'Leave It to the Historians': Scholars from the Diaspora Reflect on the Commission





The protocols signed by the Turkish and Armenian foreign ministers in Zurich on Oct. 10 contain a clause that states the two sides agree to “implement a dialogue on the historical dimension with the aim to restore mutual confidence between the two nations, including an impartial and scientific examination of the historical records and archives to define existing problems and formulate recommendations.”

In the past few years, the International Association of Genocide Scholars (IAGS) has issued several statements against the historical commission proposal. Most recently, the letter from the organization’s president William Schabas to Armenian President Serge Sarkisian and Turkish Prime Minister Recep Tayyip Erdogan stated that “acknowledgment of the Armenian Genocide must be the starting point of any ‘impartial historical commission,’ not one of its possible conclusions.”

In turn, Roger Smith, the chairman of the Academic Board of Directors of the Zoryan Institute, sent an open letter to Sarkisian that considered the commission “offensive to all genocide scholars, but particularly non-Armenian scholars, who feel their work is now being truly politicized.”

Several academics in Armenia have also expressed their views on the sub-commission through comments and interviews to local media outlets, with very few coming out in support of it.

In this document, compiled and edited by Armenian Weekly editor Khatchig Mouradian, Diasporan Armenian scholars who are among the most prominent in the field of modern Armenian history and social sciences share their views. These scholars closely follow developments in Armenian Genocide scholarship, and some are prominent in producing that scholarship. They, more than any politician, millionaire businessman, or showbiz personality, would know the problems associated with the “impartial and scientific examination” of the already established facts of the Armenian Genocide. This document gives the microphone to them.

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Hovannisian: Recognition, then commission

Prof. Richard Hovannisian, the chair of modern Armenian history at UCLA, wrote:

International commissions have significant value in easing historical tensions and promoting mutual understanding. Such commissions, presently at work in Central Europe and elsewhere, have registered noteworthy progress. But these commissions are based on acknowledgement of particular human tragedies and injustices. They could not function if one of the parties was a denialist state, intent on obfuscating the truth and deceiving not only the world community but also its own people. The record is too long and too well tested for there to be any doubt about the intent of the denialist state in advocating such a commission. It is a snare to be avoided and rejected. The proper order must be recognition of the crime and only then the formation of commissions to seek the means to gain relief from the suffocating historical burden.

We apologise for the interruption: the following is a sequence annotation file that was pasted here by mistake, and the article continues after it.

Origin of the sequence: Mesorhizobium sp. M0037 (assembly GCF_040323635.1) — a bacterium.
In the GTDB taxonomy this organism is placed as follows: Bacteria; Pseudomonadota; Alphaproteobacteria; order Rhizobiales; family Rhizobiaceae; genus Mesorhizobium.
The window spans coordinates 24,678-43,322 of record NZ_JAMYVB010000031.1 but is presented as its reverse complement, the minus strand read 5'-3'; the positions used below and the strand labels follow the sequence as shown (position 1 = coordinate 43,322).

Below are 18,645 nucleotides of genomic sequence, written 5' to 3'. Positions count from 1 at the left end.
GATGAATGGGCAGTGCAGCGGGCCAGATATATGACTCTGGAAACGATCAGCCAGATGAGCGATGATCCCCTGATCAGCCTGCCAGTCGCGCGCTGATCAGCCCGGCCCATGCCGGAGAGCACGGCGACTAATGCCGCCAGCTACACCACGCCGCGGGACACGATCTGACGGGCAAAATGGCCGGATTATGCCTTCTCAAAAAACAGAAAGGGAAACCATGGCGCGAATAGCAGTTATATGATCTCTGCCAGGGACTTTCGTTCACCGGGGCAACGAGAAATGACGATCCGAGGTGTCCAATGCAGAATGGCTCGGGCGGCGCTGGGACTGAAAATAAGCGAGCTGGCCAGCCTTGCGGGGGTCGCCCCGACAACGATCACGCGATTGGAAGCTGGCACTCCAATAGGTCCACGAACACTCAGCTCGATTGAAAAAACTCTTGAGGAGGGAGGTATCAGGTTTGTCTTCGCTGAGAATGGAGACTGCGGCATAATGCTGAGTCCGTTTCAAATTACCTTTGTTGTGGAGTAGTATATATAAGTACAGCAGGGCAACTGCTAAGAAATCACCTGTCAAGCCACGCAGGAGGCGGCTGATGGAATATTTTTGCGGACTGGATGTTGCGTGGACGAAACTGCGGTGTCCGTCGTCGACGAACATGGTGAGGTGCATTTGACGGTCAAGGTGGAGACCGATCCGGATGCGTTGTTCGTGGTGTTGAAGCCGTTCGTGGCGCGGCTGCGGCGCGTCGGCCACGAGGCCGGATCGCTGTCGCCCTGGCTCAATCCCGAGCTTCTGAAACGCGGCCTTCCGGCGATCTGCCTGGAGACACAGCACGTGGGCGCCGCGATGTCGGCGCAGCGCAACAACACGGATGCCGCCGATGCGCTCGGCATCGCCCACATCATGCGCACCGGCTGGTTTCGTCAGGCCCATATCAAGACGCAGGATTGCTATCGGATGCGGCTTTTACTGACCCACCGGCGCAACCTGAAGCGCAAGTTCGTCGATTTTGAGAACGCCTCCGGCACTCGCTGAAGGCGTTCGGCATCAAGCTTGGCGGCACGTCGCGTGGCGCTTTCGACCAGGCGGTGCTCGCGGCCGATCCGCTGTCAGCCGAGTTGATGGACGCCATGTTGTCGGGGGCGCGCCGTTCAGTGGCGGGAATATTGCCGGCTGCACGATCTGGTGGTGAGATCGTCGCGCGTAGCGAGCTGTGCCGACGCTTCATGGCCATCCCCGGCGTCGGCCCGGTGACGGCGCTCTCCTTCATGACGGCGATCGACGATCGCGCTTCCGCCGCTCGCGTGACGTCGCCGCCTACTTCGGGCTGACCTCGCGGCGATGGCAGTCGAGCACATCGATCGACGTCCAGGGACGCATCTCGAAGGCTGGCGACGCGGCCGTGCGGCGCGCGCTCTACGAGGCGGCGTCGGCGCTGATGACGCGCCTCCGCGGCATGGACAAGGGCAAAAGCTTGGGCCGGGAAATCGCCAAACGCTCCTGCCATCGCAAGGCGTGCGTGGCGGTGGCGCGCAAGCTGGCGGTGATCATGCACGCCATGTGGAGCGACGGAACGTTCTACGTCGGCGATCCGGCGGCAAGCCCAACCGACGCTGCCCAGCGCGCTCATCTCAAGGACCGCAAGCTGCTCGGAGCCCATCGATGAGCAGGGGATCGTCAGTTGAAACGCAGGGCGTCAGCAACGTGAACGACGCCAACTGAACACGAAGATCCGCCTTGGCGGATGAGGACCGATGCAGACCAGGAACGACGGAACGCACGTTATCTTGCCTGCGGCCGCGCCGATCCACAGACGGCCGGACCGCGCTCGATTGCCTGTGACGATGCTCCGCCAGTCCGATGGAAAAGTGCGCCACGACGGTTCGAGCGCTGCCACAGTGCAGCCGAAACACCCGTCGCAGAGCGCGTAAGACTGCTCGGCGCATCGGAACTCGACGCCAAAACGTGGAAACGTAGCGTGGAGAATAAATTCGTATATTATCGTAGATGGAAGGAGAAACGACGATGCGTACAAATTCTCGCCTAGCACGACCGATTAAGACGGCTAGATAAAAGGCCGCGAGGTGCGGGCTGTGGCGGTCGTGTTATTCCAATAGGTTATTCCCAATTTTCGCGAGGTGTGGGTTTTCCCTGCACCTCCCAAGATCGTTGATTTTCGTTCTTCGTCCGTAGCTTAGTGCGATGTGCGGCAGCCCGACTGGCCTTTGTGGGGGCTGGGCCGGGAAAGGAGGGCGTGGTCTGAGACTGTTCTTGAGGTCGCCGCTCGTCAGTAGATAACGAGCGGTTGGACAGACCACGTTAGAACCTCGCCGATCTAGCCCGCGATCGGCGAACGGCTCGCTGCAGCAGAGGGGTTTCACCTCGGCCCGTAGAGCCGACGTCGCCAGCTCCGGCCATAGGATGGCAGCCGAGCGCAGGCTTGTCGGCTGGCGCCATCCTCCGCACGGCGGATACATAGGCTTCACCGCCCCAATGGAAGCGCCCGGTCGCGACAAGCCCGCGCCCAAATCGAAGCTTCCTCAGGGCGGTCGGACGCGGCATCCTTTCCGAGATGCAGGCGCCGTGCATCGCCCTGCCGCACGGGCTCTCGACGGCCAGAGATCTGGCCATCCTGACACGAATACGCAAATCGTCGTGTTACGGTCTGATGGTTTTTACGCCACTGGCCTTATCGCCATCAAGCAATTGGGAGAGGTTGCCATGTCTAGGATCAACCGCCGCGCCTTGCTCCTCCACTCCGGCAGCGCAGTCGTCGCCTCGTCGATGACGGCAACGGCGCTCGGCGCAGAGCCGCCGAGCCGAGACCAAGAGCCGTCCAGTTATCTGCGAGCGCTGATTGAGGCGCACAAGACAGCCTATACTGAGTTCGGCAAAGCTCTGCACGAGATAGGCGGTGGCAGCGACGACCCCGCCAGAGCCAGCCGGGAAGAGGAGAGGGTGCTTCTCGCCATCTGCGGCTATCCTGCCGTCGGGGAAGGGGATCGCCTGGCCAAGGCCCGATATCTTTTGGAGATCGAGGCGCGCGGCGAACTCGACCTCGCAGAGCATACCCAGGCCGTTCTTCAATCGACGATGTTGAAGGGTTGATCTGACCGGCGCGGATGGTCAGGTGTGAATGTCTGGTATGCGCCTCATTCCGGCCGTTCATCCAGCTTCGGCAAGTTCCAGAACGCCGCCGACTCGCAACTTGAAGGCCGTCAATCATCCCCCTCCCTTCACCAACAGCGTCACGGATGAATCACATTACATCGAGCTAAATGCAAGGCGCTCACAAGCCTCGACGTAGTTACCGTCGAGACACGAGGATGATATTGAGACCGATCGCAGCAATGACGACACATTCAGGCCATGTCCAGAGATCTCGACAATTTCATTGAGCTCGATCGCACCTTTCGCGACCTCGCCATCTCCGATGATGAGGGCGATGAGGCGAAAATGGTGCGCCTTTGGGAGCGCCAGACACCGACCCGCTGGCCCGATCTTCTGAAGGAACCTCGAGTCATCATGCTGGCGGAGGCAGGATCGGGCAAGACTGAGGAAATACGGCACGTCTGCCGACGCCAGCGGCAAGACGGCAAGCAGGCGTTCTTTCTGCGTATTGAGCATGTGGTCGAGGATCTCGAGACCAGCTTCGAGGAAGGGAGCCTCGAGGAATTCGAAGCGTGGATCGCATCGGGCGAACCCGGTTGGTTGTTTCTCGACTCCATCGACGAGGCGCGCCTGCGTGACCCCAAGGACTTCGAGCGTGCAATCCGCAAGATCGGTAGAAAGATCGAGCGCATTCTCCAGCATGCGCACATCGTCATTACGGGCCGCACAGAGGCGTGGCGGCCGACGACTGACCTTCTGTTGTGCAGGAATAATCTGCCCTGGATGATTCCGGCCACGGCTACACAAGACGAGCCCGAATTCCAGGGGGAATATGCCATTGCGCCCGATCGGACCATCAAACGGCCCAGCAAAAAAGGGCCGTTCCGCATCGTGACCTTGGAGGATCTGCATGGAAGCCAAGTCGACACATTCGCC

Balakian: Integrity of scholarship is at stake

Peter Balakian, a professor of the humanities at Colgate University and author of The Burning Tigris, wrote:

A “historical commission” on the Armenian Genocide must proceed from the unequivocal truth of the historical record on the Armenian Genocide. The historical record shows conclusively that genocide was committed by the Ottoman Turkish government in 1915. This is the consensus of the International Association of Genocide Scholars (IAGS) and is the assessment of the legal scholar, Raphael Lemkin, who invented the concept of genocide as a crime in international law, and who coined the word genocide in large part on the basis of what happened to the Armenians in 1915.

Because Turkey has criminalized the study and even mention of the Armenian Genocide over the past nine decades, it should be impossible for Turkey to be part of a process that assesses whether or not Turkey committed genocide against the Armenians in 1915.

If there is a need for an educational commission on the Armenian Genocide in order to help Turkey understand its history, such a commission should be made up of a broad range of scholars from different countries, but not denialist academics or a denialist state.

The international community would not sanction a commission to study the Holocaust that included denialist scholars, of which there are many, nor would it invite a head of state like Mr. Ahmadinejad and his government to be part of such a commission. The integrity of scholarship and the ethics of historical memory are at stake...


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